The setting is a house where famous Hollywood actors Burt and Fred lived with Vivienne, in an arrangement that was supposed to reflect her dating both men and in reality was a beard arrangement for the lovers. In return, she received decent and well-paying movie roles, albeit ones that had no speaking lines. One of her "boyfriends" inevitably had the hero role in those films, of course. The book opens with a "Barbershop" party; that is, one where the boys and others with similar arrangements could be themselves for a little while. The plot is very simple but its ramifications are intensely complicated. Vivienne grows increasingly disenchanted and lonely living with a couple, especially given their frequent fights and indiscretion when having loud sex. On one frustrating night, a writer who had been haunting the outside of the house cajoled her into admitting on the record that Burt and Fred were gay, right before admitting he was gay as well. In one of the few exaggerated scenes, Sorese depicts Vivienne feeling like everyone in the diner she was talking to the writer in was gay and laughing at her.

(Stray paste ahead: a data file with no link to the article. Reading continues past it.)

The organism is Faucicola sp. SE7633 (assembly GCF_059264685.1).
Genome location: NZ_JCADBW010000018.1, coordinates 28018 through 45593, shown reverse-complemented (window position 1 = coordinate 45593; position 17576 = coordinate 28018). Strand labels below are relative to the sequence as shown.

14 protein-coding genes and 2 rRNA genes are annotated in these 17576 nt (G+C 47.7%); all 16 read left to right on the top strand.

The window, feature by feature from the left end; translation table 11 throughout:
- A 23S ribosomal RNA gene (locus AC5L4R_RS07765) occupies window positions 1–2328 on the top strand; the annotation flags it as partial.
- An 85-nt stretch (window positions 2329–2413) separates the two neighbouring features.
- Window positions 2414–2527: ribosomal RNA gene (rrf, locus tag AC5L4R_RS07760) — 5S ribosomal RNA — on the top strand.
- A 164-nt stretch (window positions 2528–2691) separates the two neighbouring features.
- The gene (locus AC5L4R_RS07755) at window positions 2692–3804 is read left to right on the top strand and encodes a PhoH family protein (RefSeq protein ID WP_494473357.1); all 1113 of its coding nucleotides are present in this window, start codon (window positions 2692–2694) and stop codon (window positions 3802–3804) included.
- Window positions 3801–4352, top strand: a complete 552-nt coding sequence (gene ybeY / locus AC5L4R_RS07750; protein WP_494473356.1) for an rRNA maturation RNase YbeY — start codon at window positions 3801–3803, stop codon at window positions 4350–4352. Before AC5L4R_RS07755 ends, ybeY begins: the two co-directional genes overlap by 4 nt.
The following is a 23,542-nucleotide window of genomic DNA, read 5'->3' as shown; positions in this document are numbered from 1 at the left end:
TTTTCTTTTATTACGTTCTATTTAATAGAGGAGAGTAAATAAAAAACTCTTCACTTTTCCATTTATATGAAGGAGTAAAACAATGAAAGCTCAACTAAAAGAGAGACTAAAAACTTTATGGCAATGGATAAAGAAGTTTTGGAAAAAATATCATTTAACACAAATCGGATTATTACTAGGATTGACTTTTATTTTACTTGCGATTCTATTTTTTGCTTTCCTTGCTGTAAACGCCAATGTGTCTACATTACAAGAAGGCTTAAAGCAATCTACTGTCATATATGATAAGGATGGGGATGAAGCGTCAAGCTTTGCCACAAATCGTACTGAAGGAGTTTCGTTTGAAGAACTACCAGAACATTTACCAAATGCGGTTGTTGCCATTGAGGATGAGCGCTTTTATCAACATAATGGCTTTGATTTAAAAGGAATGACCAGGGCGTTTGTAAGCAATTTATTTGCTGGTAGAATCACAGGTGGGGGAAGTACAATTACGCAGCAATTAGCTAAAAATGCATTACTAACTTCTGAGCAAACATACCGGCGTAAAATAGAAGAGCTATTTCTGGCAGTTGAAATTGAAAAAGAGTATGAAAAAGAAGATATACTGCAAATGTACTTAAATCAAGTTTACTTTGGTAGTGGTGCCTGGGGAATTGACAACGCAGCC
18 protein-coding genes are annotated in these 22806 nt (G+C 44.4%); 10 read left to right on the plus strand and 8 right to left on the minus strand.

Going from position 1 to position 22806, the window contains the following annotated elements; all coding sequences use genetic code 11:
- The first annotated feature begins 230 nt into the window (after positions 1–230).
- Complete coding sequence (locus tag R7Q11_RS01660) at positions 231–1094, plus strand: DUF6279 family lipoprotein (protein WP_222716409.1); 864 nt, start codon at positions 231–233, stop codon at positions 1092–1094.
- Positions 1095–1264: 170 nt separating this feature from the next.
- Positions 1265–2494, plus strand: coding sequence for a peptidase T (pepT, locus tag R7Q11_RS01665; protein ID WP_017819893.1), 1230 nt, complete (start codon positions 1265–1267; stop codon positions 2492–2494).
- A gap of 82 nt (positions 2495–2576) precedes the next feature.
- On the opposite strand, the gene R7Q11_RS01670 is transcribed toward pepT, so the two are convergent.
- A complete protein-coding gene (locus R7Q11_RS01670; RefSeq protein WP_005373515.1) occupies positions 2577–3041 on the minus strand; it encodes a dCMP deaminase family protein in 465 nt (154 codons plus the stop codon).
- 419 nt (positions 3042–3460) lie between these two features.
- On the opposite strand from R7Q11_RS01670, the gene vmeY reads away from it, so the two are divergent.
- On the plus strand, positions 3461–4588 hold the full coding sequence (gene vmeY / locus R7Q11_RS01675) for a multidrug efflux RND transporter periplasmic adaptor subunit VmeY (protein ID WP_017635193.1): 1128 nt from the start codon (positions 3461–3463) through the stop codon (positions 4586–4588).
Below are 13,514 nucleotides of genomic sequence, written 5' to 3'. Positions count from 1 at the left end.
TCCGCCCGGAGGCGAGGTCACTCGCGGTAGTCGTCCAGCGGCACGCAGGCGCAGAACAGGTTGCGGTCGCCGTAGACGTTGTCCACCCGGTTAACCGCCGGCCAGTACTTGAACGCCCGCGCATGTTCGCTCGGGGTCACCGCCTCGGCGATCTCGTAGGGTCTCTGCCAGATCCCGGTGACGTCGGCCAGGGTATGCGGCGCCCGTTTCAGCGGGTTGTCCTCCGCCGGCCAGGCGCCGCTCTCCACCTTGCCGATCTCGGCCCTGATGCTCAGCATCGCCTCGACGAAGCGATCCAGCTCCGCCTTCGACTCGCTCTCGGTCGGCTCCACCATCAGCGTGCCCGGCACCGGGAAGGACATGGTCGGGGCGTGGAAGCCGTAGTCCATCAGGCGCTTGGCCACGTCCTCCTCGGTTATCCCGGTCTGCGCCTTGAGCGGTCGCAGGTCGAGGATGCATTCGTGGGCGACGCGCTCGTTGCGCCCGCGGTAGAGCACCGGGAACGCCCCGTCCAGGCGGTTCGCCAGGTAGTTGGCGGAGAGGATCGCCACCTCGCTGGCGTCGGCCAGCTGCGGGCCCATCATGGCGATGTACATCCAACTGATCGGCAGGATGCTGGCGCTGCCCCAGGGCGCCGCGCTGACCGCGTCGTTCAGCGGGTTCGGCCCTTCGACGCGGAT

The story gets published but quickly squashed. Vivienne slowly loses her roles. She starts to get work in advertising on TV, as color becomes popular. At the same time, the comic switches over to full color illustrations, done in what looks like colored pencil. When Burt dies of a drug overdose, Fred makes a fictionalized film that features a Vivian character who dominates everyone else and threatens violence, and whose outing of them leads to them losing their careers. The book works its way to Vivienne working with the actress who played her in the movie, thirty years later. when the topic of Fred (who had just died of AIDS) comes up, Vivienne utters an unforgivable homophobic slur. The final scene is one of tragedy and hope, combining her inability to come to terms with her life and her deep-seated homophobia.